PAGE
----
The Wall Street Journal and the Denver Bancrofts
Rupert Murdoch's News Corp. was set to wrap up a $5 billion agreement to purchase Dow Jones & Co., publisher of The Wall Street Journal, after three months of drama in the Bancroft family, which controls Dow Jones, and public debate about journalistic values.A Denver law firm played a pivotal role in the sale:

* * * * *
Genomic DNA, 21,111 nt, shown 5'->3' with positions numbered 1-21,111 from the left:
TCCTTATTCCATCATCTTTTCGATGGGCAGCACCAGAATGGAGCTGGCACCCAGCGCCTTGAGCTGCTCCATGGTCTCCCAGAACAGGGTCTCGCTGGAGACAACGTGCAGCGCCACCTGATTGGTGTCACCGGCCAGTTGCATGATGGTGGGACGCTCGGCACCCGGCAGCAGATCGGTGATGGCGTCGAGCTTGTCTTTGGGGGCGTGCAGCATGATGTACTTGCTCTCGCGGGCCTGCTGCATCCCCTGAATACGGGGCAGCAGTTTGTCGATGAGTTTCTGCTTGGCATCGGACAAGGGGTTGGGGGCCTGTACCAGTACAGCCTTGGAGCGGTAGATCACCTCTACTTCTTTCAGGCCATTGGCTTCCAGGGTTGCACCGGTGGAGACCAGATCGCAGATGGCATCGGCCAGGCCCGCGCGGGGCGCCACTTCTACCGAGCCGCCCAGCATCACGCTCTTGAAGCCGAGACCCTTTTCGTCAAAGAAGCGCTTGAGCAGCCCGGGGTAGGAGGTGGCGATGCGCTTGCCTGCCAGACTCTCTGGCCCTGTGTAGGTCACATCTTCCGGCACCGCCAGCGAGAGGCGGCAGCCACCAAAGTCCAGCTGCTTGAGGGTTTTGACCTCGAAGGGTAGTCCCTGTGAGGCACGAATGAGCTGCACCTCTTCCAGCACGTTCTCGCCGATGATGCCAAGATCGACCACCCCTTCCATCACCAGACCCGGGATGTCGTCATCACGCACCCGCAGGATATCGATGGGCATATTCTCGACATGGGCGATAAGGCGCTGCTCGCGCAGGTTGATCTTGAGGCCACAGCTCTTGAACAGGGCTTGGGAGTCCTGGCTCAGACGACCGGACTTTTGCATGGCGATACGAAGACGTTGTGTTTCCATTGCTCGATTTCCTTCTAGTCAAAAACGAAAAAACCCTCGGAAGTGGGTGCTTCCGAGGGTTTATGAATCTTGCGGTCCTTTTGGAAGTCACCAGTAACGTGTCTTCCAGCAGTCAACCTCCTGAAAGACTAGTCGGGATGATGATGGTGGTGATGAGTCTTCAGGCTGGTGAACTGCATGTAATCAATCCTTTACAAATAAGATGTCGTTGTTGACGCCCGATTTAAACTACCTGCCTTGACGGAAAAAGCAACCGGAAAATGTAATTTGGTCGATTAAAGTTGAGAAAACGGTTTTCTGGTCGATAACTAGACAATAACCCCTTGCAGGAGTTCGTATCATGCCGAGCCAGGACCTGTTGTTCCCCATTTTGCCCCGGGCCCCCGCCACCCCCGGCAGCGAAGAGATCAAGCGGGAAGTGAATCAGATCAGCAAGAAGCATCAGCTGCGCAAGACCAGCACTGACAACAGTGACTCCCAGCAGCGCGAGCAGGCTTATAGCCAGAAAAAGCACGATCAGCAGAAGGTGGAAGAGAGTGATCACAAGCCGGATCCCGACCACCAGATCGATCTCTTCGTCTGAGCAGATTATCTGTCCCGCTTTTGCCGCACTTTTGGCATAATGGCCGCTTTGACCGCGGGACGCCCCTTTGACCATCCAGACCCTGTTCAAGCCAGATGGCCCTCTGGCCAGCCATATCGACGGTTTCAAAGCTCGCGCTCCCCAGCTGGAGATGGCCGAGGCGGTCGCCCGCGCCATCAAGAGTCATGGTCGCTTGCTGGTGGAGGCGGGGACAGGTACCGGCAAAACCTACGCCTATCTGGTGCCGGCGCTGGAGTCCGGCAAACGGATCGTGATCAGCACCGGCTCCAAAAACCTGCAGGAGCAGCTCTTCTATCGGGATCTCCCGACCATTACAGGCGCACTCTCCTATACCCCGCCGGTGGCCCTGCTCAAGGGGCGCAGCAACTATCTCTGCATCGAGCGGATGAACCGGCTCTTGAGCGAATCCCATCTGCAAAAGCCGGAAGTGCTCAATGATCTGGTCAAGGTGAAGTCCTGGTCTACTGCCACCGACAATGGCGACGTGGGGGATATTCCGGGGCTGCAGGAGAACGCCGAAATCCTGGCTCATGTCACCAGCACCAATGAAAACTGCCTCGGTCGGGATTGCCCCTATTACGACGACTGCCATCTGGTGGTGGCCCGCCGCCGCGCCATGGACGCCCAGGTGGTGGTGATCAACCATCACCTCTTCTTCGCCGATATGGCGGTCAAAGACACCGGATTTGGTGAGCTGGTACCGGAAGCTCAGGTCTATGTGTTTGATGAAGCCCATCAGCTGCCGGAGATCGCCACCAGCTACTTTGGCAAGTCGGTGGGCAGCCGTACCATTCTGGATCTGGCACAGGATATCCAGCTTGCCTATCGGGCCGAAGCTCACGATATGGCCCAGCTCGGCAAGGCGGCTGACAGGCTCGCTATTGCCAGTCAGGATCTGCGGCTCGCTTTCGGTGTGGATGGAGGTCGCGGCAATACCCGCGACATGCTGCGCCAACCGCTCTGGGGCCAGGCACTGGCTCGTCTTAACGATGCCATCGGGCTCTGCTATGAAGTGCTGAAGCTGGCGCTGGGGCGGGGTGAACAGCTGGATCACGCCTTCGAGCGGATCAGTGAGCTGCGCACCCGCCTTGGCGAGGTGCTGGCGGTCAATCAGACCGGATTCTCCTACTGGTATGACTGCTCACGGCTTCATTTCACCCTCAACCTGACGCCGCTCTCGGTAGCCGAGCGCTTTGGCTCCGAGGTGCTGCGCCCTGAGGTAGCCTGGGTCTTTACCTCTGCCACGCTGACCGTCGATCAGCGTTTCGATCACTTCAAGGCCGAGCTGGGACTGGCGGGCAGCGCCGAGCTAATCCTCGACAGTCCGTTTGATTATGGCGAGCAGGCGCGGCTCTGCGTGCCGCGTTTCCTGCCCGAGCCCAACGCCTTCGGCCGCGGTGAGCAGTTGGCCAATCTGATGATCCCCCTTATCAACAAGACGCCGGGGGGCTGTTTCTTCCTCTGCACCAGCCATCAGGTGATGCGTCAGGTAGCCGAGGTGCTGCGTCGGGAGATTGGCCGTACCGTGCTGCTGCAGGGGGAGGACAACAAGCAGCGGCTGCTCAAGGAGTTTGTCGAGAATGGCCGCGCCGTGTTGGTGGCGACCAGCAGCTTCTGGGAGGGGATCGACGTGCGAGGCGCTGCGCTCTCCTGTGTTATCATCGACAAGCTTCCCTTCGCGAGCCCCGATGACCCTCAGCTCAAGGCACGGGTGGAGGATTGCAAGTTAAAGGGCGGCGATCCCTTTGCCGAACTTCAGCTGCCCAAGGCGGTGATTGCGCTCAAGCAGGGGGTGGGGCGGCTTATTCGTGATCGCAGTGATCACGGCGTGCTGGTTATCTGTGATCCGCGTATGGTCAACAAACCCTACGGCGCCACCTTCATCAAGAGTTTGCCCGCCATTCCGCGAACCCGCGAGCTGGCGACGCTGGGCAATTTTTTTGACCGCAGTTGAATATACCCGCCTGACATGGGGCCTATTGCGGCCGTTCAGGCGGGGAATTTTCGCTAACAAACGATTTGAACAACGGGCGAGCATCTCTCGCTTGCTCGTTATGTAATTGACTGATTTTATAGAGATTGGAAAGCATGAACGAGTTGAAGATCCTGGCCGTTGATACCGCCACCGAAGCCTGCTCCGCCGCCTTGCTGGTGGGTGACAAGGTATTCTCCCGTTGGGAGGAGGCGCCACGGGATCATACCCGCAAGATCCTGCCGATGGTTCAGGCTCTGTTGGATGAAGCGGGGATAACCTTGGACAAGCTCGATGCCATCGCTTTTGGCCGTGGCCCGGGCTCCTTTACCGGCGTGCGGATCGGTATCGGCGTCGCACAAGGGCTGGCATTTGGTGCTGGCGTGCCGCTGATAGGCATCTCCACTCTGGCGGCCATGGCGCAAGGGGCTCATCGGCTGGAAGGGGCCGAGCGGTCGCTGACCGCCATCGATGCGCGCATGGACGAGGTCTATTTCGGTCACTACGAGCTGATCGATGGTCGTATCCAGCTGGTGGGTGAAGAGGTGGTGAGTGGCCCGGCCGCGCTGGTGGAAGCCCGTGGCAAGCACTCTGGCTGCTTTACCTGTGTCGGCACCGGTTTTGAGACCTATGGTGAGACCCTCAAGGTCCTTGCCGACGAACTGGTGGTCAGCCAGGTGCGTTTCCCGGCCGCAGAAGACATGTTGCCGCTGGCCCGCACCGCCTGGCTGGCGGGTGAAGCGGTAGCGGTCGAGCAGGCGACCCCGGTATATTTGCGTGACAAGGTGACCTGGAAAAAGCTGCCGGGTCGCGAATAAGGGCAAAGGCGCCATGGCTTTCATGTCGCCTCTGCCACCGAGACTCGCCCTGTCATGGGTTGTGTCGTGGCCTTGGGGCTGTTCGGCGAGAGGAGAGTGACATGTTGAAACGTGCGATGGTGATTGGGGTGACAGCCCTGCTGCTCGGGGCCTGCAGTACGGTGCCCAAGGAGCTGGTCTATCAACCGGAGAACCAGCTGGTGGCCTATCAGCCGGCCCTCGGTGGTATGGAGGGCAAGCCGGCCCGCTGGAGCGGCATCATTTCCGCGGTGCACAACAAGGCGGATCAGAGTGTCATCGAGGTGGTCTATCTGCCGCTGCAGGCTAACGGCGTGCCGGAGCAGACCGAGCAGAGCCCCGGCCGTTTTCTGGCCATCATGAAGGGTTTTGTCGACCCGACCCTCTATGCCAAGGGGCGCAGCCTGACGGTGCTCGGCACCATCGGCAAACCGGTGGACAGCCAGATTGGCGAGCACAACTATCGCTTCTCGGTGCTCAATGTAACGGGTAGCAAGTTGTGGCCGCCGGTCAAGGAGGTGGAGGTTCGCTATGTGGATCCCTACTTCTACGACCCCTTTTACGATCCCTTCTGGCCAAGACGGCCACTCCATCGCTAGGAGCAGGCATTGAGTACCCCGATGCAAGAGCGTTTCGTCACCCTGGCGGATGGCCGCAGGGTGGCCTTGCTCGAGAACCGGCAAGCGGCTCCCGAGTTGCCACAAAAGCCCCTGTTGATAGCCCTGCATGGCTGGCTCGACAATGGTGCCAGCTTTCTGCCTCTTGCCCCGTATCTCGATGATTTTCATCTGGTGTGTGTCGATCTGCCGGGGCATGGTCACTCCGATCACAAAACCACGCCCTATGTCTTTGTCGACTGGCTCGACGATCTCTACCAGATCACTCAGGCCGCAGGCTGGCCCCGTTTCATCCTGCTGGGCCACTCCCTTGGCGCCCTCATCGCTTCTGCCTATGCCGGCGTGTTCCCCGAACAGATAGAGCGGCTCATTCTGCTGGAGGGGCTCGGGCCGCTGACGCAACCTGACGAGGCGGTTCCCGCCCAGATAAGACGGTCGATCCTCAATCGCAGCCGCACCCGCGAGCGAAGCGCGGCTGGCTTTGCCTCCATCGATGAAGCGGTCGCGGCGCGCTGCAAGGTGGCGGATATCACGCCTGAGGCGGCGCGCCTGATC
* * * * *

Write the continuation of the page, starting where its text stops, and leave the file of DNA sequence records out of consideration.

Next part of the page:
But the big swing shareholder to switch sides was a group of Bancroft family trusts holding 9.1% of Dow Jones's shareholder vote and overseen by a Denver law firm. The firm, Holme Roberts & Owen, had been holding out for a higher offer from News Corp. -- a request repeatedly rejected by Mr. Murdoch. The Denver trusts pushed hard on other Bancroft family trusts in Boston to also hold out for more money, at least for the holders of B-class supervoting shares, which are mostly held by the Bancrofts. But when some of those Boston trusts consented to a News Corp. deal late Monday, the Denver trustees lost much of their bargaining power.I admit to being confused by the fact that, while the Denver Bancroft connection has been featured prominently in national coverage of the sale since at least late last week, it's coverage in the Denver dailies has been superficial at best. I've scoured the Post and News archives and all I can find are un-bylined re-writes of wire-service reports. (I'd love to be corrected on this; if you can find a link to anything more substantial, please post it in the comments section.) How is that Denver's dailies missed such an obvious opportunity to shine on a local angle to a national story? Is the whole point of a local news operation that it will have contacts and resources beyond what the out-of-towners possess?
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